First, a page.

Starting with trust: how strong relationships create inclusive workplaces


Two professionals sit on a window-seat in an office that overlooks a city skyline. One wears a hearing aid and holds a laptop in their lap.

The movement to make workplaces more inclusive has taken massive strides, however, a recent survey found that 90% of people with disabilities still don’t feel a true sense of belonging at work. Employers might be wondering, how can we bring inclusion to the next level and create workplaces where everyone belongs?

As an accessibility professional, I’ve witnessed how relationships transform work environments firsthand; and the way we form strong relationships at work is by building trust. Trust creates a climate of mutual respect, psychological and emotional safety, and dependability. Research backs up the connection between trust and satisfaction at work; in fact, employees from high-trust companies report 74% less stress, 50% higher productivity, 76% more engagement, and 40% less burnout when compared to companies with low reported trust.

Let’s level-up inclusion by working on relationships.

Inclusion + relationships = belonging.

Without strong relationships, our employees are at a greater risk of feeling socially isolated, burnt out, and dissatisfied in their roles. True inclusion at work is a win-win: Employees are happier, and companies have higher retention, productivity, and diversity. Here are a couple things we can do to get started: take a person-centered approach and use active listening.

A person-centered approach

A person-centered approach is exactly what it sounds like: We let each unique person guide us on how to best support them to be set up for success. When we start with trust, employees can feel safe and supported to be who they are and ask for what they need. Here are a few tips for using a person-centered approach:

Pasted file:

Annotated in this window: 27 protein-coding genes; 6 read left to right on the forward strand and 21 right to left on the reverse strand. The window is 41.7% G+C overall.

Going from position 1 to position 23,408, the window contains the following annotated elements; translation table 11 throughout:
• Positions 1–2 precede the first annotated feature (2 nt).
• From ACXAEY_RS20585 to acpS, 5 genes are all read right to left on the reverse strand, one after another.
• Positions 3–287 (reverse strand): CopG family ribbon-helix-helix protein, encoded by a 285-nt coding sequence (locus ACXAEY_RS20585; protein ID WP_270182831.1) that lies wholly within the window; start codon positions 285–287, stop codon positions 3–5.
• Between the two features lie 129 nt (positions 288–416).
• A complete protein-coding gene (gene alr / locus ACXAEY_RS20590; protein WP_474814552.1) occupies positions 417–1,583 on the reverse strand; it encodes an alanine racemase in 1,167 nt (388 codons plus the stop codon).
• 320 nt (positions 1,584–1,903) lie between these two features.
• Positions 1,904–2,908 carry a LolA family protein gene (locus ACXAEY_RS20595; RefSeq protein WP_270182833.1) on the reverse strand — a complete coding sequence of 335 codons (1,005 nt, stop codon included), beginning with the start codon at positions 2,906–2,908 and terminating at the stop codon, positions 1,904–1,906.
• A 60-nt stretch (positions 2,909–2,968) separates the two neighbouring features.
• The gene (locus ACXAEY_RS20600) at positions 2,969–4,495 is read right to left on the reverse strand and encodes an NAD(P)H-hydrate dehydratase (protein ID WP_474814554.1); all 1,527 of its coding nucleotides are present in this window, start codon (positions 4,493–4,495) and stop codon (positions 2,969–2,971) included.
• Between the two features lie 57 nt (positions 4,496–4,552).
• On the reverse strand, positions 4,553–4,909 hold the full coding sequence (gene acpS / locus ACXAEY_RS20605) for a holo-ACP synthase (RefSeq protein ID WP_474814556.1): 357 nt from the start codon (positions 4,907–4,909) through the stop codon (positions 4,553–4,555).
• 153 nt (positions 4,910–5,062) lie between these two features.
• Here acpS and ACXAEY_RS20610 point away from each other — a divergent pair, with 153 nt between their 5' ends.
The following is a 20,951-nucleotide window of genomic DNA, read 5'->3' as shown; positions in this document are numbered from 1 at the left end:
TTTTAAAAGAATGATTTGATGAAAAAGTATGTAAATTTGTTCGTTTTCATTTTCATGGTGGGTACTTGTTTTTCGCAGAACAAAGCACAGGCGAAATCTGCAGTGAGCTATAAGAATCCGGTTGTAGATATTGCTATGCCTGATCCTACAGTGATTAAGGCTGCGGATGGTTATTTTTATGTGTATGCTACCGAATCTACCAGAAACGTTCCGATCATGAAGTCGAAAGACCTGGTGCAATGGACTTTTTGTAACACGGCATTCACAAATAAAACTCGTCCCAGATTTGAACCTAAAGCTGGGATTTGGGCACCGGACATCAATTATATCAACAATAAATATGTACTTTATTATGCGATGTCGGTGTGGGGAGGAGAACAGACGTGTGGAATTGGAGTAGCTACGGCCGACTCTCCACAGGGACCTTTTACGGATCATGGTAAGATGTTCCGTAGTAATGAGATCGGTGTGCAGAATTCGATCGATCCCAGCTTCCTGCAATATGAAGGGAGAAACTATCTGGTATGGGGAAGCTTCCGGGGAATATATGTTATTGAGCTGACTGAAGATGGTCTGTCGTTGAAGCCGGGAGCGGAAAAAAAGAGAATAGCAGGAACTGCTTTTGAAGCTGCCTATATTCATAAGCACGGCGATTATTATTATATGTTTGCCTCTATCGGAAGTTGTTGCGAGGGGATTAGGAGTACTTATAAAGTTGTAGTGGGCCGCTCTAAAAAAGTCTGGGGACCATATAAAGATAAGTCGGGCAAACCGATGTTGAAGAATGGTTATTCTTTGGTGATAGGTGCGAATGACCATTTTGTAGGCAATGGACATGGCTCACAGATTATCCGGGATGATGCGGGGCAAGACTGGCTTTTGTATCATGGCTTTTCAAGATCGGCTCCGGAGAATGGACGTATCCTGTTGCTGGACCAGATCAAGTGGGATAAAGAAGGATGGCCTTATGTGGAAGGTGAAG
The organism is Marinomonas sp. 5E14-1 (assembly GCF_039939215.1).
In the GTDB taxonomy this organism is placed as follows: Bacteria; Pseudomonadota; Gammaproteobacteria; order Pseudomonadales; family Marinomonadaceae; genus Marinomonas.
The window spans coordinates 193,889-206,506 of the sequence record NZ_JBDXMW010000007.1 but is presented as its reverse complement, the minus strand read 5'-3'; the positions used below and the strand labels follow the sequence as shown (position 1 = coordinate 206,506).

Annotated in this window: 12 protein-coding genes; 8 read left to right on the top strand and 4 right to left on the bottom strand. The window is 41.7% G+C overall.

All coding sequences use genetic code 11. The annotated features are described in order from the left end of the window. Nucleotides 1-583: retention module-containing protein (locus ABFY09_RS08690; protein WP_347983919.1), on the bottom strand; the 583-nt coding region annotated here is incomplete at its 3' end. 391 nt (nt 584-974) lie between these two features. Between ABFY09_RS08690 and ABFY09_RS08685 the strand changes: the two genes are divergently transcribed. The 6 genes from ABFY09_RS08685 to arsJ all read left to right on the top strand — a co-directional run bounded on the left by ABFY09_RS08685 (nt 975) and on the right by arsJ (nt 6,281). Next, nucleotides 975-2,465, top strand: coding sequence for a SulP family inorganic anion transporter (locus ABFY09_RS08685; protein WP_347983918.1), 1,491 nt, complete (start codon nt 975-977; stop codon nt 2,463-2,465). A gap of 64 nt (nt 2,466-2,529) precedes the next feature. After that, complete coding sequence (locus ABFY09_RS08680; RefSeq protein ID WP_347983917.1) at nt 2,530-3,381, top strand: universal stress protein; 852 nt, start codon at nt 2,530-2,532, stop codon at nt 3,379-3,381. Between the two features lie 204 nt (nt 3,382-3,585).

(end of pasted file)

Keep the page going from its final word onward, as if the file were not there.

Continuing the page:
Use active listening

Active listening differs from regular listening. Active listening sends the message that you are not only hearing them, you are understanding. You are showing that you have time for them and you care about what they have to say. Here are a few things to consider when using active listening:

Remember to maintain confidentiality when you have personal conversations with your colleagues. This maintains the trust we are trying to build, and promotes future positive interactions with this team member.

Putting these ideas into action

Practice your new skills by structuring relationship building opportunities into your workday. Here are a few ideas:

To feel like you belong, you must first feel known. With strong relationships founded upon trust, people feel safe to express who they are and ask for what they need. We must be intentional about building relationships in the workplace so that we can bring inclusion to the next level.

Cara Baudin (she/her) is an accessibility professional specializing in research, project management, and communications. She is a University of Victoria graduate with a B.A. in Psychology, and has worked in the non-profit sector supporting suicide prevention, adaptive recreation, and education. She is passionate about creating spaces where true belonging and inclusion exists.